By itself, this is a big enough problem, but as this blog testifies--the truth is out there. If you look hard enough you can worm your way through the dung pile and get a glimpse of what's really going on. But how many people in this country still care enough to try?
The greatest current threat to our democracy is willful ignorance. It's incomprehensible to people of just about any other time in history or place on Earth--the idea that a group of people with a world of information at their fingertips would purposefully, intentionally, and even with a certain flair of pride, willfully and knowingly ignore that information is mind boggling.
According to the most recent Harris polls, 47 percent of Americans believe that Saddam Hussein helped plan and support the hijackers who attacked the U.S. on September 11, 2001 (up six percentage points from November), 44 percent actually believe that several of the hijackers who attacked the U.S. on September 11 were Iraqis (up significantly from 37% in November), and 36 percent believe that Iraq had weapons of mass destruction when the U.S. invaded (down slightly from 38% in November). These are claims that not even George W. Bush himself has supported--he has made it clear that to the best of his knowledge none of the preceding three claims are true. So how is it possible that so many Americans still believe them?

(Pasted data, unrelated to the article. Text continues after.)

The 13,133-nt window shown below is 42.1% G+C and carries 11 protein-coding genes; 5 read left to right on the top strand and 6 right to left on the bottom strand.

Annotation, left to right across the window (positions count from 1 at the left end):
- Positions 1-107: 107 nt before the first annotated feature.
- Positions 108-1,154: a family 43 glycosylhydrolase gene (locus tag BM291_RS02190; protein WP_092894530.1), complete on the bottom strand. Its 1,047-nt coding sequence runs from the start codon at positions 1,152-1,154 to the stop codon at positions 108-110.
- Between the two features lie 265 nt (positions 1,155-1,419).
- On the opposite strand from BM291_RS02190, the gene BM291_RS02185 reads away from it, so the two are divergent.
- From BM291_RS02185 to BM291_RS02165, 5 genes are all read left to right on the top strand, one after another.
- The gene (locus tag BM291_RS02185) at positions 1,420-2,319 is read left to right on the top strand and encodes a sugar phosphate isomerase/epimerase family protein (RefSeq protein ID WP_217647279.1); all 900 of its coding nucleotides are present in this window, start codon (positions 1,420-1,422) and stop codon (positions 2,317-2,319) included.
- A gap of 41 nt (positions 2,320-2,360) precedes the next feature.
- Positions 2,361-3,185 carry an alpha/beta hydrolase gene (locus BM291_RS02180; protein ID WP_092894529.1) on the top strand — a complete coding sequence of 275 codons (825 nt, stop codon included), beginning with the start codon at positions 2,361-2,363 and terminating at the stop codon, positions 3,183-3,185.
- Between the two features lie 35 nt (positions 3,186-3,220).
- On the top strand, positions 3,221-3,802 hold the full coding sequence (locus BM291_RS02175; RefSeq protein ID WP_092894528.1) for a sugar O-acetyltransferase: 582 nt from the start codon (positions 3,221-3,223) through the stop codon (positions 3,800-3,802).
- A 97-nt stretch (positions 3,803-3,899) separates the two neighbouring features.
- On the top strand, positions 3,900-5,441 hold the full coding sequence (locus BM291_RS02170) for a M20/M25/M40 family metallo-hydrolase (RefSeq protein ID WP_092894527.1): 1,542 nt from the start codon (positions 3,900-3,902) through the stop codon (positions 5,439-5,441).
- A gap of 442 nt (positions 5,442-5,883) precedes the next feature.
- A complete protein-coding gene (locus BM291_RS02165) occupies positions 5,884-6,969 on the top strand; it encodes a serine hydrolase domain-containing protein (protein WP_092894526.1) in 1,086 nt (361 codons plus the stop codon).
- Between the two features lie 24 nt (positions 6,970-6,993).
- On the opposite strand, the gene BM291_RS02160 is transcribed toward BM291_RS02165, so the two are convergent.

At times, I must admit, I have entertained the idea--first presented to me by a colleague who teaches at a high school just north of mine--that we should have a basic test for all registering voters. This test could determine whether a potential voter had the basic critical thinking skills and knowledge of basic civics necessary to participate in a democracy. This is obviously a highly problematic proposal on a number of levels. I don't seriously believe that it could ever happen (nor am I positive that it should). But at times I have to wonder whether a group of people who on average spend 4 and 1/2 hours of every day in front of a television--90 minutes more than the world average--have the mental capacity to participate in a functioning democracy.